Can the news ever provide a neutral window on the world or does discourse act as a blind? ALICE GRIX has a peek through the curtains

Eckstrom (2002) defines ‘news’ as “reliable, neutral and current factual information that is important and valuable for citizens in democracy”. On the 24th February 2017, The Sun newspaper’s front page read “DYER SEXTED ME PIC OF HIS ENDER”, referencing Danny Dyer’s questionable choices, drawing attention to the question of whether or not ‘news’ is in fact important and valuable. Do you remember ‘#Hameron’ going viral? Yes, the pig and the ex-Prime Minister. The writer of that story, only hours after it hit our screens and papers, revealed she had no evidence to support the shocking story, definitely questioning news’ “reliable” and “factual” description.

A man featuring on many of our front pages and screens recently, is President Trump. A photo of him and the Mexican president took pride of place on the Wall Street Journal front page on 1st September 2016. Some copies featured the headline “Trump Softens His Tone” and others, “Trump Talks Tough on Wall”, two very different headlines on the same day, with the same photo (snopes.com, 2016). Misleading? Very. This occurred during his election campaign and had the ability to influence votes. It’s hard to say that this newspaper edition is a window on the world when one window is looking out onto sunny landscape, and the other is looking out onto a storm.

Reah (2002) says language is “perhaps most powerful when its role in presenting the world to an audience is not explicit” and further suggests it is “easy to resist a particular viewpoint or ideology when you know it is being presented to you” (p. 54). Scary, right? Baker et al (2008) found that in the British press between 1996-2005, newspapers commonly referred to refugees and asylum seekers using water metaphors such as a ‘flood’ or and ‘pouring’, both of which construct an idea of an undesirable, natural disaster. This is a dangerous ideology to present to the public, especially when we aren’t aware of its influence, and lacks the objectivity we expect from news discourse.

‘Post-truth’ is defined as “relating to or denoting circumstances in which objective facts are less influential in shaping public opinion than appeals to emotion and personal belief” (Oxford Dictionaries, 2017). The term suggests that society now prefers emotion over fact, and that is what gains popularity and reaches us. Its selection as word of the year last year is understandable given the era of Donald Trump and Brexit, and the turmoil that followed the campaigns. How could we forget the ‘LEAVE’ campaign’s big bus that suggested we send £350m each week to the NHS? Just hours after our decision to leave the EU was announced, Nigel Farage relinquished such ideas. This point, alongside the #Hameron fiasco and the Wall Street Journal’s alternating headlines, support the argument that the news we receive is not an effective window on the world.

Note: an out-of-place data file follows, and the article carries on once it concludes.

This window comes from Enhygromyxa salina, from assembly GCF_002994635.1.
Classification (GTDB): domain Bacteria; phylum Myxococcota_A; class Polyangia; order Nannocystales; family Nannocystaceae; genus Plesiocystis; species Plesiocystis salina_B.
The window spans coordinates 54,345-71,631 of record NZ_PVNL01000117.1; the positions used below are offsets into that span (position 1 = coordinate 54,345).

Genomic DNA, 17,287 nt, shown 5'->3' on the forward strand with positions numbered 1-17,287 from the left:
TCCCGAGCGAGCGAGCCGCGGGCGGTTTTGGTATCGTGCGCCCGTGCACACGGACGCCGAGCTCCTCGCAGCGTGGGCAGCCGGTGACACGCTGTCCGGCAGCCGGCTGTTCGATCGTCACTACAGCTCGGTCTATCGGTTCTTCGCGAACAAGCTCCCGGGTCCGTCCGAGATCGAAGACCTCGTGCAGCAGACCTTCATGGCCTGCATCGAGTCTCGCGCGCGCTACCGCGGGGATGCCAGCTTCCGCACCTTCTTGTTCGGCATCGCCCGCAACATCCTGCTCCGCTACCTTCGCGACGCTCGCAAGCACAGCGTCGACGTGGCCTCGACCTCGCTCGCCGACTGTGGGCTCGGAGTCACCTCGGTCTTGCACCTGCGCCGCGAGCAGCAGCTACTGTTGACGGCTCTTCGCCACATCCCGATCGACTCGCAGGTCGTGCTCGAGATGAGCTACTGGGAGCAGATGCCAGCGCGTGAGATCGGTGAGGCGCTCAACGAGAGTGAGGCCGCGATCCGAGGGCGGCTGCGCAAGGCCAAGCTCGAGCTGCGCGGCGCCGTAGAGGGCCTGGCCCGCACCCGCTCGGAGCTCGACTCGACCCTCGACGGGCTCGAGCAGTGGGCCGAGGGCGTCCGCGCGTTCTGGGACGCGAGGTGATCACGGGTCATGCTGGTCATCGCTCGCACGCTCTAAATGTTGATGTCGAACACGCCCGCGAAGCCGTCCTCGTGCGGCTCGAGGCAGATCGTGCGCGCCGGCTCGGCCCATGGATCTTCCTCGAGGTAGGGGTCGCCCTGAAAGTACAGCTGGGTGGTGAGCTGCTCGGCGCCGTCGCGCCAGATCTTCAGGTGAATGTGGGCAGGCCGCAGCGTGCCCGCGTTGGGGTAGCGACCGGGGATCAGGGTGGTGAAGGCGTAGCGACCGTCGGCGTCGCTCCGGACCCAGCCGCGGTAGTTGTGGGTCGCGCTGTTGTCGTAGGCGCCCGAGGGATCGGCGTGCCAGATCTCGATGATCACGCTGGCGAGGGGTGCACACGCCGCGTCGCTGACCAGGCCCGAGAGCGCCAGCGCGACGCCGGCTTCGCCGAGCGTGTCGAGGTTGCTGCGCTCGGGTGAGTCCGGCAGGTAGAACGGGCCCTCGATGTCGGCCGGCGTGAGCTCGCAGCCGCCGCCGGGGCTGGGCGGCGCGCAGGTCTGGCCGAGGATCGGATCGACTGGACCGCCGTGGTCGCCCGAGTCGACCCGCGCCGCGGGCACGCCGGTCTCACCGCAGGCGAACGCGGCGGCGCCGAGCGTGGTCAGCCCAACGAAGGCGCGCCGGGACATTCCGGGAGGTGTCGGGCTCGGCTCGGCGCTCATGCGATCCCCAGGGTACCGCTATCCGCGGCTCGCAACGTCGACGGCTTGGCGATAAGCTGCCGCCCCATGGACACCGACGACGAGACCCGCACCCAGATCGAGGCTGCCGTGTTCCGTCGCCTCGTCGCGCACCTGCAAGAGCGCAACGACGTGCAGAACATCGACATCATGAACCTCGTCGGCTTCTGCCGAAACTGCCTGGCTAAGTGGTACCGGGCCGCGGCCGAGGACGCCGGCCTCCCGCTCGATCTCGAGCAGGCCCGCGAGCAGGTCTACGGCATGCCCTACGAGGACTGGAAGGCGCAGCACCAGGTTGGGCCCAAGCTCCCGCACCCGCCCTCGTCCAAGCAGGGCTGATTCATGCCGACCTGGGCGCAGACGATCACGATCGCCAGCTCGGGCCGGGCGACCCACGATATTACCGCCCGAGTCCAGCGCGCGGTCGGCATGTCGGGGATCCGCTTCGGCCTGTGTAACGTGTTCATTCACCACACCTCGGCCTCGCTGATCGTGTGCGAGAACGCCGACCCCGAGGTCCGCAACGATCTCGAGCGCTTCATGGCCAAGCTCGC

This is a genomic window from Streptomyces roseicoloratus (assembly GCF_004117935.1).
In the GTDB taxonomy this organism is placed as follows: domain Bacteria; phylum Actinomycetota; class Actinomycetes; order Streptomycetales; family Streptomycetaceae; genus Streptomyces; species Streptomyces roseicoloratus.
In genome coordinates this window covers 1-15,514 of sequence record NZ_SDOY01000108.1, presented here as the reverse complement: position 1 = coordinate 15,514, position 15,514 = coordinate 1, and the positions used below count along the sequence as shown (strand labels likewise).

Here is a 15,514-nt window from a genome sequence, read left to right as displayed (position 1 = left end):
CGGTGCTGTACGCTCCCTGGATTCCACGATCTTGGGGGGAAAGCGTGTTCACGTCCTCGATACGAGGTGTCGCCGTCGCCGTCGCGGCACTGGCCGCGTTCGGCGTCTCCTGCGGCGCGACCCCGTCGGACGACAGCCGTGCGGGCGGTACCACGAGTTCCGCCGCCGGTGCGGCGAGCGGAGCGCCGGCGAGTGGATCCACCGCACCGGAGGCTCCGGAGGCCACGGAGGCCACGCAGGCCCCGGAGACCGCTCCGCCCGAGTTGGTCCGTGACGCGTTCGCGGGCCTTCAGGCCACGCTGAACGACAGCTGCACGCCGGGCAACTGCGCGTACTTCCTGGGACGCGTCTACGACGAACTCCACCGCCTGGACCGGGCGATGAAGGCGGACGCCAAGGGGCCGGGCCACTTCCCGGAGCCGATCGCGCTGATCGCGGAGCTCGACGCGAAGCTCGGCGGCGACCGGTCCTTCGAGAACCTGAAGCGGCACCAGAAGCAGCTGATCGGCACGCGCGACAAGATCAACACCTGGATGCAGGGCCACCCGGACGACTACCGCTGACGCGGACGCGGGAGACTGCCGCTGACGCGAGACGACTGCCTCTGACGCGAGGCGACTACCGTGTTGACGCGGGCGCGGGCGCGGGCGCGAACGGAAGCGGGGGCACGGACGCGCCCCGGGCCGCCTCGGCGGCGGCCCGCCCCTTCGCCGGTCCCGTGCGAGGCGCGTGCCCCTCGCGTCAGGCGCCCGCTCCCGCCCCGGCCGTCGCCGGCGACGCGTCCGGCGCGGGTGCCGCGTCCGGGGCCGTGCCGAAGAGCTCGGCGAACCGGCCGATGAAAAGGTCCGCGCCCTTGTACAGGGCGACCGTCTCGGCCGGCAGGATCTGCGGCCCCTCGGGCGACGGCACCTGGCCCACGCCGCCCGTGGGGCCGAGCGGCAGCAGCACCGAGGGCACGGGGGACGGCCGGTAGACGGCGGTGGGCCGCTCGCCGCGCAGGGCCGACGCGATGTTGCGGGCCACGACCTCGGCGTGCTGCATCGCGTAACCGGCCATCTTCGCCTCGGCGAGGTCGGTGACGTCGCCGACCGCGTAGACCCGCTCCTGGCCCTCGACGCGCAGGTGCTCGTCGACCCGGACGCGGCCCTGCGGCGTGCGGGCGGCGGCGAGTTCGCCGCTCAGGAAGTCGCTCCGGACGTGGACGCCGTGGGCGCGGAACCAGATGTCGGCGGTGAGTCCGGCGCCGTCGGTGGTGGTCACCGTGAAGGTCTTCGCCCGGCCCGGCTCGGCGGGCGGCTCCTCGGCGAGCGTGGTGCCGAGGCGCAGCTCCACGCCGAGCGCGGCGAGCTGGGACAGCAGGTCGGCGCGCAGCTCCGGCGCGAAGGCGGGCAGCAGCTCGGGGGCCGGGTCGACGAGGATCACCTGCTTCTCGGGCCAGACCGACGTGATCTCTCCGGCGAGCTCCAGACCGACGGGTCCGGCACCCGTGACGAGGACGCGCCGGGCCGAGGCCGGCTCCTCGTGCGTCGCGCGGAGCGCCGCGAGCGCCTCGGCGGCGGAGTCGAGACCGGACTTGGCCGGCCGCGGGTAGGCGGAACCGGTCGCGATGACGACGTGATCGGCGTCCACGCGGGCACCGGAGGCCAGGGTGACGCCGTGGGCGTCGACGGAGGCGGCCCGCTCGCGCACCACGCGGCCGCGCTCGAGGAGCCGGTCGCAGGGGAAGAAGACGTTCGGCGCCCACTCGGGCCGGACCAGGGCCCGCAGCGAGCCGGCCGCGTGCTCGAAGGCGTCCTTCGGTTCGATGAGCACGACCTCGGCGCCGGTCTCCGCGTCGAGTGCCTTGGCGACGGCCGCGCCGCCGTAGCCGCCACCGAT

A development that has arguably presented a window to the world is the news app. Amongst other news outlets, BBC news send notifications to our phones, and even Twitter, a social media platform, has followed suit. Facebook now allow us to filter our profile pictures with supportive images for world events, which is how I personally have discovered news. Neetzan Zimmerman said in 2014 (cited by Viner, K. 2016), that “[t]he only thing that really matters is whether people click on it… [f]acts are over… if a person is not sharing a news story, it is, at its core, not news”. Zimmerman proves that social media has become a news outlet in its own right. However, access to these sites, and in many cases, what can be said on them, is not restricted, which is why it can be questioned whether or not it is a true window on the world. In one respect, the speed at which news reaches may substantiate that view, however the content of that which we receive and the lack of restriction around it may provide a very different perspective.

Social media sites are increasingly aware of this fact, which has led Facebook in recent weeks to launch a guide on how to spot fake news. This won’t stop what is out there, but it may prevent untruths spreading so quickly as social media allows. Therefore, it may be believed that developments in technology are acting as a window on the world, however the view we see has often been selected by others as being news-worthy. Additionally, the supposed ‘factual’ newspapers present us with hidden ideologies and rumours they cannot prove are true. This doesn’t mean that everything we read or click on is false, but how sure are you that what you read is fact?

ALICE GRIX, English Language undergraduate, University of Chester, UK

References

Baker, P., Gabrielatos, C., Khosravinik, M., Krzyżanowski, M., McEnery, T., & Wodak, R. (2008). A useful methodological synergy? Combining critical discourse analysis and corpus linguistics to examine discourses of refugees and asylum seekers in the UK press. Discourse & Society19(3), 273-306.

Eckstrom, M. (2002). Epistomologies of TV journalism: a theoretical framework. Journalism, 3(3), 259-282.

Evon, D. (2016, September 2). Same Paper, Different Story. Snopes. 

Oxford Dictionaries. (2017) Oxford University Press. 

Reah, D. (2002). The language of newspapers. Abingdon: Routledge

Viner, K. (2016, July 12). How Technology Disrupted the Truth. The Guardian.